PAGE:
PMA Secretariat

RTVS journalists strike over proposed bill

12th June 2024
PMA joins other press freedom groups and journalists at the Slovakian public broadcaster in calling for the proposed changes to be dropped.
Logo of RTVS, the Radio and Television of Slovakia (Rozhlas a televízia Slovenska) on a door of a car.
Logo of RTVS, the Radio and Television of Slovakia (Rozhlas a televízia Slovenska) on a door of a car. Credit: naszalyg93 / Shutterstock.com

IN BRIEF: 

  • The Public Media Alliance joins calls on Slovakia’s parliament to reject the public broadcasting bill.
  • Journalists at RTVS have staged a three-hour strike over a proposed bill which would see a dramatic shakeup at the broadcaster.
  • Press freedom groups also outlined their concerns the proposed bill would see the government take more control over the public broadcaster.
  • The Bill is expected to go through its final reading in June.

IN BRIEF:

Journalists and other staff members at Slovakia’s public broadcaster, RTVS, held a three-hour warning strike, demanding the government’s proposed public broadcasting bill which would see a drastic shakeup of the organisation, be dropped.

“The planned legislative changes will threaten the editorial and creative independence of RTVS employees and collaborators,” the broadcaster’s strike committee said on Facebook, reported Reuters.

Read more: Slovak government pushes ahead with move to replace RTVS

They were supported by the organisation’s General Director, Ľuboš Machaj, who said in a statement, “Many demands of the strike committee are identical with the opinions of the RTVS management, especially in the area of ​​planned legislative changes, financing the institution and ending attacks on journalists by politicians.”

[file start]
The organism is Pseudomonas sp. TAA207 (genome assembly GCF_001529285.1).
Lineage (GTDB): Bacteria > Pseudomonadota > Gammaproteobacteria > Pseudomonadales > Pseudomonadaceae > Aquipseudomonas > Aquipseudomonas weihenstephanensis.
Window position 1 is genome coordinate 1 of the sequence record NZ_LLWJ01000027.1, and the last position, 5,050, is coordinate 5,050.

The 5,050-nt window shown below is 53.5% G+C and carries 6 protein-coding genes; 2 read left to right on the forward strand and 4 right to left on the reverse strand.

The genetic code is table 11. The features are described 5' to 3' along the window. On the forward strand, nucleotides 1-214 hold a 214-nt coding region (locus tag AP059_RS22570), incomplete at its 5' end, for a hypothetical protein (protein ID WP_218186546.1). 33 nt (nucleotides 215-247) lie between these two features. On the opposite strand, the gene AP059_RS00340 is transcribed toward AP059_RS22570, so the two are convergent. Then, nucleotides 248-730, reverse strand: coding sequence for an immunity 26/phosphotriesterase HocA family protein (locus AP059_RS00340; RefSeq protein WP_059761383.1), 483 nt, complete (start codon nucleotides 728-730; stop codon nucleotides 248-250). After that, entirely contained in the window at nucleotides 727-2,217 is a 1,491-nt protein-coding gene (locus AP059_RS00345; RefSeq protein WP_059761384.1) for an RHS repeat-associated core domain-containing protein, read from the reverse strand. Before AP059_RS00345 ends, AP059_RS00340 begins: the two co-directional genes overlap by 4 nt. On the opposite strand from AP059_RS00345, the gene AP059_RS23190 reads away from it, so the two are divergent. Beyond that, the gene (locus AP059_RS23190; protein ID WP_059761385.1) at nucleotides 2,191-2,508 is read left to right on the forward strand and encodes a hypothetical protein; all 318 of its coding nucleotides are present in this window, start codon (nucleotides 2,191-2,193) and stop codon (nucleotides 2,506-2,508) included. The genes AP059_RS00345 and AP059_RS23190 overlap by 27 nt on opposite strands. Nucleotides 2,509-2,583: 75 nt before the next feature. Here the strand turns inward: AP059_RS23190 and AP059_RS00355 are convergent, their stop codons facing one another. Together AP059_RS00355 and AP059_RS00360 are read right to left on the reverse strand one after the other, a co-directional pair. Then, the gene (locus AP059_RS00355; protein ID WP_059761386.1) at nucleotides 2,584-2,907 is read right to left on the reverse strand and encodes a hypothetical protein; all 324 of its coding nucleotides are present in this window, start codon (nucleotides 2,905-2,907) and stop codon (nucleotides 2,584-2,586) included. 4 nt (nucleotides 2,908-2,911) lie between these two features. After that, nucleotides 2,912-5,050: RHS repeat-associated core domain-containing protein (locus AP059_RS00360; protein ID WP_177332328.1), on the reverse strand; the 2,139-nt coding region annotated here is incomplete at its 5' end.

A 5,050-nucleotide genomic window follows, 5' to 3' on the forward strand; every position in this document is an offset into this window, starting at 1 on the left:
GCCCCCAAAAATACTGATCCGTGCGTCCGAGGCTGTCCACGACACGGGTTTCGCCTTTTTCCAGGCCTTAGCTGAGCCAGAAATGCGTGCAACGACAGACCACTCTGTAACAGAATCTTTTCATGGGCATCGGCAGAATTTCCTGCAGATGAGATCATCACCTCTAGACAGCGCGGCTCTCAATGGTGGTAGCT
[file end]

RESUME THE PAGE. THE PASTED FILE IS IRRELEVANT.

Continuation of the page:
Monday’s strike action coincided with the final reading of the bill. A number of press freedom groups, including IPI, RSF, and CPJ also outlined their opposition to the bill. The statement was also signed by the EBU, of which RTVS is a member.

How the bill was developed

Slovakia’s Prime Minister, Robert Fico, returned to power in October 2023, and his administration immediately set about pressuring RTVS.

He has not shied away from accusing the public broadcaster of not being impartial or balanced. “The situation in RTVS is unsustainable”, he said in April. “[It] cannot be objective because it’s in permanent conflict with the Slovak government. … The fundamental human right of Slovak citizens to objective information is therefore being violated.” The Culture Minister, Martina Simkovicova, accused RTVS of “political activism”.

Slovak public broadcaster building
Header Image: Slovak Public Radio Building in Bratislava. Credits: Thomas Ledl/Creative Commons

A bill was introduced in March 2024 which attracted significant opposition from the public as well as leading politicians such as the European Commission’s Vice-President, Vera Jourova.

The initial version of the bill was lambasted due to several stipulations including:

  • Replacing the current General Director and Board;
  • Giving the board the power to dismiss the General Director without having to prove any grounds;
  • Creating a new Programme Council, responsible for coordinating the programming, with nine out of 11 positions filled by the government.

RTVS would also undergo a name change, from Radio and Television Slovakia to Slovak Television and Radio (STVR).